allow time for simply thinking, considering creative solutions, and to breath a
bit. How they use the 20% is totally up to each individual and nobody
micromanages it or tries to reduce it under any circumstances. Last time I
checked, these are your trusted knowledge workers—so allow them so flex.

Pair more

Pairing can often defuse the pressure on each individual
team member. By definition, the pair is sharing workload challenges and more used
to asking for help from others. They become more focused on the work and
delivering high quality features, rather than the false focus of keeping team
members at 100% efficiency. I’m talking about comfortable, non-forced pairing
here; as it makes sense within the teams’ Sprint Goals and backlog.

Another byproduct of pairing is reducing single points of knowledge
or skill within the team. This allows for more flexibility in the team’s
ability to meet the business’ demands and reduces individual stress for key
team members.

Plan for a break

I’m, fairly fond of injecting “breaks” within my organizational
release tempo. I usually like planning for a “break” during the interval between
releases. Yes, I actually will pad time between releases, normally a week or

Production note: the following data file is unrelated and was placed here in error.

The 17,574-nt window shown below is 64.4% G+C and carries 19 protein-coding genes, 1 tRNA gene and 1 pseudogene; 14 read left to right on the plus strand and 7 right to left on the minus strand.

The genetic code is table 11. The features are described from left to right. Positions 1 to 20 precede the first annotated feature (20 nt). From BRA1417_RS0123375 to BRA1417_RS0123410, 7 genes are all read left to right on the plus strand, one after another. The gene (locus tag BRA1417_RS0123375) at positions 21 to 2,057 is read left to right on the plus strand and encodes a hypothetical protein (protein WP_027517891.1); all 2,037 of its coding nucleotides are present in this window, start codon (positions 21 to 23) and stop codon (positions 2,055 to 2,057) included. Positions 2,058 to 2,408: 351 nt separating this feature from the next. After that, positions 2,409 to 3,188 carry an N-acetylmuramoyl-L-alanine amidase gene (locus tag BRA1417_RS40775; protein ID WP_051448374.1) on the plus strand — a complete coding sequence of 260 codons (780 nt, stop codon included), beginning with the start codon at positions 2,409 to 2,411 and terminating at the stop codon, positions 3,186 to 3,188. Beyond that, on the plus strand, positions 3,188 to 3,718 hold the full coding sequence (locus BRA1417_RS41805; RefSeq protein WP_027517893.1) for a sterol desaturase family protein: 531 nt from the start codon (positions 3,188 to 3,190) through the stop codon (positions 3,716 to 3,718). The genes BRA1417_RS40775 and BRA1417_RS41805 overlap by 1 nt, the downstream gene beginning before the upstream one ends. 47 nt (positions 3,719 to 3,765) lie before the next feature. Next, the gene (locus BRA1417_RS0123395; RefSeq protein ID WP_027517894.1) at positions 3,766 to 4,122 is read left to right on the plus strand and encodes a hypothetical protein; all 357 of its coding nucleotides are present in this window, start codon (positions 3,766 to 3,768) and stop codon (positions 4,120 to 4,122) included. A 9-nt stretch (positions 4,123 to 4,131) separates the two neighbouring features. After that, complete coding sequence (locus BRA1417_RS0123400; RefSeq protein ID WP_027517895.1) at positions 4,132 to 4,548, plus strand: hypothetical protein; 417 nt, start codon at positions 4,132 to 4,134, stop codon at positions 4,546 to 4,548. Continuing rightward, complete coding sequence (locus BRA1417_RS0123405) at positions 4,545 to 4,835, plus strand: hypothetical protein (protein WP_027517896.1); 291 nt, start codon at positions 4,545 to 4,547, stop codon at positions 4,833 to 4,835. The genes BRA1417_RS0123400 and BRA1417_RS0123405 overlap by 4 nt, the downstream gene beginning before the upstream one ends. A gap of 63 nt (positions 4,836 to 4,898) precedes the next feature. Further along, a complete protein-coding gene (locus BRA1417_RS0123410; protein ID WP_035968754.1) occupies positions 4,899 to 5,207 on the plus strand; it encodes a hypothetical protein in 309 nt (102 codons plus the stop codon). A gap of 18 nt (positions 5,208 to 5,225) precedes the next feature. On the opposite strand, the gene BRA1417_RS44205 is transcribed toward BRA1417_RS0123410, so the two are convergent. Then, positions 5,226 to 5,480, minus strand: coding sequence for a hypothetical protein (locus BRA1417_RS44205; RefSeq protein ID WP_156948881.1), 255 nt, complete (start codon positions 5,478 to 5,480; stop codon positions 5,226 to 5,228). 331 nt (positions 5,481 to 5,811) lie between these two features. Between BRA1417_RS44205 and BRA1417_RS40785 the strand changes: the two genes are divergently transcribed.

so. Part of the week is for supporting the release. Part is for planning the
next release. And a significant part is decompressing and personal time for the
teams. Normally, I’ll leave it in each team’s hands to figure out how they’ll
make the transition from one release to the next. But they need to factor in
some break time for recharging their batteries.

Allow the team to work on their interests

Technical teams are often driven incredibly hard to deliver
what the “customer needs”. I sometimes refer to this as feature-itis or 100%
feature syndrome. It’s not necessarily bad if done infrequently. But in excess,
the team may be unable to complete things that they feel are equally important,
for example, extending infrastructure, fixing bugs, or fine-tuning some
environmental tooling. I think excellent Product Owners learn how to feed their
teams a balance of work—some of which is interesting to them. Allowing the team
to occasionally work or immerse on what they want or what they think is
important can often help recharge their batteries.

Focus

There can be a tremendous amount of wasted time surrounding the